By Any Other Name

One of the ideas that I toss around in my - still as of yet and probably never will be written - book, Freedom to Conform, is the idea that we help along our cognitive dissonance on a societal level by creating a system that subsidizes one activity so we don't do another.

Since health care is the big topic these days, we can use it as example.  The thought experiment revolves around the idea as to how we look at socialism.  The idea is that socialism coerces others to pay taxes for something like, health insurance.  It could be - and mostly is in this country - seen as taking away a freedom.  The freedom to not pay, or have health insurance.

But that is inherently the rub.  We already pay taxes for many other things that we can't opt out of.  And more topically, we make rules that are based on our health, as well.  Laws on drugs is a good example of the system having rules, supposedly for your own good.

All that aside, the thought experiment of a "societal subsidy" revolves around this question.  If we have so many other restrictions regarding health, why isn't health insurance mandated?  The possible answers don't leave me feeling super great.

Maybe our idea of freedom is selective and malleable.  And right now, health care, or not having health care, is one of those freedoms.  Or, maybe congressmen feel that everyone does need health care, but they would rather people spend their money on anything else so that it will prop up our consumer driven economy.  Maybe if we were to enact it, it would cause the country to go so much further into deficit that it would practically destroy the country; so, they would rather people just in debt the next generation with unpaid Emergency Room bills.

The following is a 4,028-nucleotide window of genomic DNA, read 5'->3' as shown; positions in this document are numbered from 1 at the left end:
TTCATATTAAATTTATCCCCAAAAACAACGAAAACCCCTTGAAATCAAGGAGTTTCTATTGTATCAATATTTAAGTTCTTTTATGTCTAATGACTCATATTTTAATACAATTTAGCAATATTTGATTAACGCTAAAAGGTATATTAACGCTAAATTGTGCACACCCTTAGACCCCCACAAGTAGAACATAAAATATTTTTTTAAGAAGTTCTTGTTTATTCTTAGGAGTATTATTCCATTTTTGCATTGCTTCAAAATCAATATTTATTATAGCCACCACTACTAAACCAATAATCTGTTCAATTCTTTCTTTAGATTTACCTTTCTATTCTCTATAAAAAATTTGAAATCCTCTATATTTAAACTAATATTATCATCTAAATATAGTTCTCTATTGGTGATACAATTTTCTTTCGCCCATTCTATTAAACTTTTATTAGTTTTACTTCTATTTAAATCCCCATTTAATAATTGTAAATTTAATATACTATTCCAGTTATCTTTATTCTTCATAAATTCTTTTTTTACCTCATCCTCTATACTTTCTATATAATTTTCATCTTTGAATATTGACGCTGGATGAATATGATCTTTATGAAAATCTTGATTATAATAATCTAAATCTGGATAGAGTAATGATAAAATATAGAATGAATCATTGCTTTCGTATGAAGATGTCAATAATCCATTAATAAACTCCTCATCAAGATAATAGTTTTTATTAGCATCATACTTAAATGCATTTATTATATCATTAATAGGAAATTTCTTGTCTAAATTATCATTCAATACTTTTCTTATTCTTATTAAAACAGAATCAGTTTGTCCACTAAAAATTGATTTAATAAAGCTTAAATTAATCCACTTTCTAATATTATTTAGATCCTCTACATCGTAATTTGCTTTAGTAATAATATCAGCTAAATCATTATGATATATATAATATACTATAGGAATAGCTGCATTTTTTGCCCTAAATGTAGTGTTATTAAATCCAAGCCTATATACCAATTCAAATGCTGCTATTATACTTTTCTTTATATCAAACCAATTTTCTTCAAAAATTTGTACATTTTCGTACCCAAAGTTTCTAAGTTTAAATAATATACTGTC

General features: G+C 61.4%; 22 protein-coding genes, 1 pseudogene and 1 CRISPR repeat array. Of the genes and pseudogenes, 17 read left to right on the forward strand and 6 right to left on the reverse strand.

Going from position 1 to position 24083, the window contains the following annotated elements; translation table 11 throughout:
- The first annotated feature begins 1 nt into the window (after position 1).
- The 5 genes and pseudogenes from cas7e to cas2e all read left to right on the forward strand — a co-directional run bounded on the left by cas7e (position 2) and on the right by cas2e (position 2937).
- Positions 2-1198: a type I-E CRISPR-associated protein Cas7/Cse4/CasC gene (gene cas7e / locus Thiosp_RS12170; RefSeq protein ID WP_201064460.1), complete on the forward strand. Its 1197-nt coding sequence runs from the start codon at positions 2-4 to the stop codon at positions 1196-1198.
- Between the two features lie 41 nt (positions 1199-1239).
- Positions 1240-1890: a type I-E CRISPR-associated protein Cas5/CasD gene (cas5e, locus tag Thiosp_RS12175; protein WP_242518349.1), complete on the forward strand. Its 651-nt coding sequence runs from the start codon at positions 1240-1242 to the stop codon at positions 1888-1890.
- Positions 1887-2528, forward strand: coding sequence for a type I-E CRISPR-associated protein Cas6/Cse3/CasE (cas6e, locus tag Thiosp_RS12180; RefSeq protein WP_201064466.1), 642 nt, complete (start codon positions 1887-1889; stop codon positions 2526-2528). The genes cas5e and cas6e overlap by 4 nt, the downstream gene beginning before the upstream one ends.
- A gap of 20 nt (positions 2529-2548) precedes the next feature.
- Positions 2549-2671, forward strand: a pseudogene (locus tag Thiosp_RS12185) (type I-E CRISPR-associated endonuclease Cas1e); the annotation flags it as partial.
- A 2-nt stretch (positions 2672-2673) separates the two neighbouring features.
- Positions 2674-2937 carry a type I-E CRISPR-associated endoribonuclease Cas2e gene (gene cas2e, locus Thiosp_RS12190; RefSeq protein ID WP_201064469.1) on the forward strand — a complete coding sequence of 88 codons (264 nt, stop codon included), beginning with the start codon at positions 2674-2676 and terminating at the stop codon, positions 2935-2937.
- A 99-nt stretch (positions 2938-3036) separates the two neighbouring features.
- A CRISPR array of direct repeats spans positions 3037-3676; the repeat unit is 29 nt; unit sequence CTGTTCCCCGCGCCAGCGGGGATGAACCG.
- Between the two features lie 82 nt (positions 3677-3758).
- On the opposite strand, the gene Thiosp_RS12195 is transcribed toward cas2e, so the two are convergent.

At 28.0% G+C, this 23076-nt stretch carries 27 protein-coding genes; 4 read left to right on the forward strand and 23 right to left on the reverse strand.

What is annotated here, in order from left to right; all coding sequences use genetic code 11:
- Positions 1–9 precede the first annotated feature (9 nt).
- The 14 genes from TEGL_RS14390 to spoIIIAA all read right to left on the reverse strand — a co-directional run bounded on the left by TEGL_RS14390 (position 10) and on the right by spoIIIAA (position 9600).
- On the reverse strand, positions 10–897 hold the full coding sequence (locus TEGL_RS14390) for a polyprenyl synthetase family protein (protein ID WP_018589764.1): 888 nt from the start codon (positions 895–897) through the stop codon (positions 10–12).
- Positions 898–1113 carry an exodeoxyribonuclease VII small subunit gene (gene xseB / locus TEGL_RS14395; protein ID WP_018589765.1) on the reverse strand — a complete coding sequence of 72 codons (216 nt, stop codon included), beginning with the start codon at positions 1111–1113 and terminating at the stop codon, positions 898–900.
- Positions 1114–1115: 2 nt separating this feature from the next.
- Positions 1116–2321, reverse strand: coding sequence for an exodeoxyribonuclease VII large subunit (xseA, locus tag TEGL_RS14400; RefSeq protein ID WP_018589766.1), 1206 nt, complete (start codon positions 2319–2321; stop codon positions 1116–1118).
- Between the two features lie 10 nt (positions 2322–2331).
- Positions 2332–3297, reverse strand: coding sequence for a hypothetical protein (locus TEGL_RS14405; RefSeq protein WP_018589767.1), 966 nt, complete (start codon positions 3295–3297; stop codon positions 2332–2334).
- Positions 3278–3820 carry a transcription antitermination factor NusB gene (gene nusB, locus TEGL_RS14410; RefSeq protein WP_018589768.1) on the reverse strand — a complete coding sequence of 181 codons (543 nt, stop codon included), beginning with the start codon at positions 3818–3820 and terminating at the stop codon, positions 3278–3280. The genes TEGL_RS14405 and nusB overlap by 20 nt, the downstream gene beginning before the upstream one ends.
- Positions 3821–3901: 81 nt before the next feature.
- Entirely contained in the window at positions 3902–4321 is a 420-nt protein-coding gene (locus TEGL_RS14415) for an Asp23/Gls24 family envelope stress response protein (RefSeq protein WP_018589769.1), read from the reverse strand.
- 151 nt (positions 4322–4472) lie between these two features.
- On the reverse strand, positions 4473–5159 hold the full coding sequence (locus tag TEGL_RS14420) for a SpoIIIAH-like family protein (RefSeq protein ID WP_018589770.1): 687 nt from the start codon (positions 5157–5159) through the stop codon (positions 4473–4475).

Come up with a reason; it doesn't leave you feeling great.  But the idea of freedom seems to move around so much that it leaves the user of the word having to explain it every time its uttered.

The point is this, if you're going to argue against universal health care, or a law mandating health insurance, then you need to address all the other mandates and taxes the government enforces.


Collins said…
The people who are opposed to the health care reform have no problem "giving up" freedom when it is under the heading of national security. Be that in the fight against Muslim terrorists or stopping and deporting illegal immigrants (but they are only worried about ones that speak Spanish-or at least look Hispanic).

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